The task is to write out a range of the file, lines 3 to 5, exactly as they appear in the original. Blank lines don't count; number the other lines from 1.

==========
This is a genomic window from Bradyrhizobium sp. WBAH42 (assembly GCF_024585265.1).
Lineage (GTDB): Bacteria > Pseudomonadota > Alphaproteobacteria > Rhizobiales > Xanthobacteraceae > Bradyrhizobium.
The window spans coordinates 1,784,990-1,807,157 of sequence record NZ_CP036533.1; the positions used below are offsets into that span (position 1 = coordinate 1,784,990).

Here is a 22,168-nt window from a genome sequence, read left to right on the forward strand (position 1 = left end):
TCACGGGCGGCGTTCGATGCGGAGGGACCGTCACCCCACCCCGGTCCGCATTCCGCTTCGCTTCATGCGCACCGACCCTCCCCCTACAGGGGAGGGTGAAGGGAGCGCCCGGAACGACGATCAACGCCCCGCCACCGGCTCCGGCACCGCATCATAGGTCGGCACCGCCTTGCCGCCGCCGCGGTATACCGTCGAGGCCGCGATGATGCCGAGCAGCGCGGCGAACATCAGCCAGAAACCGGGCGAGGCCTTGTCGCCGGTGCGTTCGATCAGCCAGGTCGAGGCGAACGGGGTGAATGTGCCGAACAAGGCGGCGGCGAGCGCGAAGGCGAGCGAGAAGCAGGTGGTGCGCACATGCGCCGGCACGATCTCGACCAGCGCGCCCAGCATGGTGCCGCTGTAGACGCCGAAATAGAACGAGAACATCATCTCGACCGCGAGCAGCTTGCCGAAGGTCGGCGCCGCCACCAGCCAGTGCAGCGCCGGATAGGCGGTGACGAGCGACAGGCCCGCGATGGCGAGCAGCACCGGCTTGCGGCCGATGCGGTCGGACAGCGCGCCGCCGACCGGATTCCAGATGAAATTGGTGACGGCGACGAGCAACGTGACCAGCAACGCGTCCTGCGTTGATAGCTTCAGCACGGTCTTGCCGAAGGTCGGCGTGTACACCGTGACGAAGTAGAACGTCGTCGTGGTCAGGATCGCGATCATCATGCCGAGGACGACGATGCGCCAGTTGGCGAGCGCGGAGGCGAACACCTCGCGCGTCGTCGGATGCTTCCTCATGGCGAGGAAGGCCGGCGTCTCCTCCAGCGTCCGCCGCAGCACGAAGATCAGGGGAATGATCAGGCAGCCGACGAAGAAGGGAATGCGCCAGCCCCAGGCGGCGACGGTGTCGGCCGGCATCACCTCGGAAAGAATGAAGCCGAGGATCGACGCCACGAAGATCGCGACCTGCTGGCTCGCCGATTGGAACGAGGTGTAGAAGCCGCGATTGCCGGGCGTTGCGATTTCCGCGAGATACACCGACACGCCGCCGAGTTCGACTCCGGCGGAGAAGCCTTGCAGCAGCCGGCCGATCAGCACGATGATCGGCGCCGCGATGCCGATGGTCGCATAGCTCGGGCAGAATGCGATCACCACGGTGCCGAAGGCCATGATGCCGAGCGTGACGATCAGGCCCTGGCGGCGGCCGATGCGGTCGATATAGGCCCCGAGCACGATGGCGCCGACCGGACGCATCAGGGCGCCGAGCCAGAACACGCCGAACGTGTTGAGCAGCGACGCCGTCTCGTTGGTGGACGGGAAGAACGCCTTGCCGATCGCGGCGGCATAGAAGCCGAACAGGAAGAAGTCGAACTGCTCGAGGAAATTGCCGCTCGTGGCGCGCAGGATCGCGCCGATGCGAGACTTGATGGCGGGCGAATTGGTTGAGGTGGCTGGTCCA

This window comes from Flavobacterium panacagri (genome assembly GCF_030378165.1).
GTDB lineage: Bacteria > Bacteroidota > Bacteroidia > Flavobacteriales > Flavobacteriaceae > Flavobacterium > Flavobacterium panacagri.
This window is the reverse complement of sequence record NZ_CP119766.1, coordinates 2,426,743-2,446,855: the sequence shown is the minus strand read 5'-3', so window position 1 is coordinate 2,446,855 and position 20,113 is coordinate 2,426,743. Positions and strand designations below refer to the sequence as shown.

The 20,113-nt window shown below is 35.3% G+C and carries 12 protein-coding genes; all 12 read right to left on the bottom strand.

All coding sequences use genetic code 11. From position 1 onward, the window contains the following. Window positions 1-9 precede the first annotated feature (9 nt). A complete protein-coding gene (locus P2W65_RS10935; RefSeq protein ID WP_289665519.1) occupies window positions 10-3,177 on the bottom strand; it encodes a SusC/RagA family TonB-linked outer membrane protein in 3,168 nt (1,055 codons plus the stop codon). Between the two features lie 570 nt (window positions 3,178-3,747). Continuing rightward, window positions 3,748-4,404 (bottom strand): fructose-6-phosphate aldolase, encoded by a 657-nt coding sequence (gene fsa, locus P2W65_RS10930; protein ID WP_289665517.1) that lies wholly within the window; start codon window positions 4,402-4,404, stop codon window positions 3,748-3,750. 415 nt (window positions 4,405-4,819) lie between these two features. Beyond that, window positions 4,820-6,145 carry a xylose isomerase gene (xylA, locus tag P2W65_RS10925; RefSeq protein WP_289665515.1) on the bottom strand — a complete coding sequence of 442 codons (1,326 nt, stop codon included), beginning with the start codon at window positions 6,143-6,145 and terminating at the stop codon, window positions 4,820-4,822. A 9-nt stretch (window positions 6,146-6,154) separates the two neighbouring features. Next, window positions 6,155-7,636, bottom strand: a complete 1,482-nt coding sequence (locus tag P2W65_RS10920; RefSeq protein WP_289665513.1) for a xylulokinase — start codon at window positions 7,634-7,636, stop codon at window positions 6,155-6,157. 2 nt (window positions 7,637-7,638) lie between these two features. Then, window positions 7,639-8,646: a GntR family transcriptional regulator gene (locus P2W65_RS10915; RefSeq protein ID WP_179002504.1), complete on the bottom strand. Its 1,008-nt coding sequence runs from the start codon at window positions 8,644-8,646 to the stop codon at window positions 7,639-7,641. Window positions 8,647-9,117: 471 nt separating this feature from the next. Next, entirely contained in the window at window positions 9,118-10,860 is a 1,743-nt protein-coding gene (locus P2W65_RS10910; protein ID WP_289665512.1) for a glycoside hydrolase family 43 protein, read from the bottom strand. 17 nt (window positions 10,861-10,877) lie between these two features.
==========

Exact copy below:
The window spans coordinates 1,784,990-1,807,157 of sequence record NZ_CP036533.1; the positions used below are offsets into that span (position 1 = coordinate 1,784,990).

Here is a 22,168-nt window from a genome sequence, read left to right on the forward strand (position 1 = left end):
TCACGGGCGGCGTTCGATGCGGAGGGACCGTCACCCCACCCCGGTCCGCATTCCGCTTCGCTTCATGCGCACCGACCCTCCCCCTACAGGGGAGGGTGAAGGGAGCGCCCGGAACGACGATCAACGCCCCGCCACCGGCTCCGGCACCGCATCATAGGTCGGCACCGCCTTGCCGCCGCCGCGGTATACCGTCGAGGCCGCGATGATGCCGAGCAGCGCGGCGAACATCAGCCAGAAACCGGGCGAGGCCTTGTCGCCGGTGCGTTCGATCAGCCAGGTCGAGGCGAACGGGGTGAATGTGCCGAACAAGGCGGCGGCGAGCGCGAAGGCGAGCGAGAAGCAGGTGGTGCGCACATGCGCCGGCACGATCTCGACCAGCGCGCCCAGCATGGTGCCGCTGTAGACGCCGAAATAGAACGAGAACATCATCTCGACCGCGAGCAGCTTGCCGAAGGTCGGCGCCGCCACCAGCCAGTGCAGCGCCGGATAGGCGGTGACGAGCGACAGGCCCGCGATGGCGAGCAGCACCGGCTTGCGGCCGATGCGGTCGGACAGCGCGCCGCCGACCGGATTCCAGATGAAATTGGTGACGGCGACGAGCAACGTGACCAGCAACGCGTCCTGCGTTGATAGCTTCAGCACGGTCTTGCCGAAGGTCGGCGTGTACACCGTGACGAAGTAGAACGTCGTCGTGGTCAGGATCGCGATCATCATGCCGAGGACGACGATGCGCCAGTTGGCGAGCGCGGAGGCGAACACCTCGCGCGTCGTCGGATGCTTCCTCATGGCGAGGAAGGCCGGCGTCTCCTCCAGCGTCCGCCGCAGCACGAAGATCAGGGGAATGATCAGGCAGCCGACGAAGAAGGGAATGCGCCAGCCCCAGGCGGCGACGGTGTCGGCCGGCATCACCTCGGAAAGAATGAAGCCGAGGATCGACGCCACGAAGATCGCGACCTGCTGGCTCGCCGATTGGAACGAGGTGTAGAAGCCGCGATTGCCGGGCGTTGCGATTTCCGCGAGATACACCGACACGCCGCCGAGTTCGACTCCGGCGGAGAAGCCTTGCAGCAGCCGGCCGATCAGCACGATGATCGGCGCCGCGATGCCGATGGTCGCATAGCTCGGGCAGAATGCGATCACCACGGTGCCGAAGGCCATGATGCCGAGCGTGACGATCAGGCCCTGGCGGCGGCCGATGCGGTCGATATAGGCCCCGAGCACGATGGCGCCGACCGGACGCATCAGGGCGCCGAGCCAGAACACGCCGAACGTGTTGAGCAGCGACGCCGTCTCGTTGGTGGACGGGAAGAACGCCTTGCCGATCGCGGCGGCATAGAAGCCGAACAGGAAGAAGTCGAACTGCTCGAGGAAATTGCCGCTCGTGGCGCGCAGGATCGCGCCGATGCGAGACTTGATGGCGGGCGAATTGGTTGAGGTGGCTGGTCCA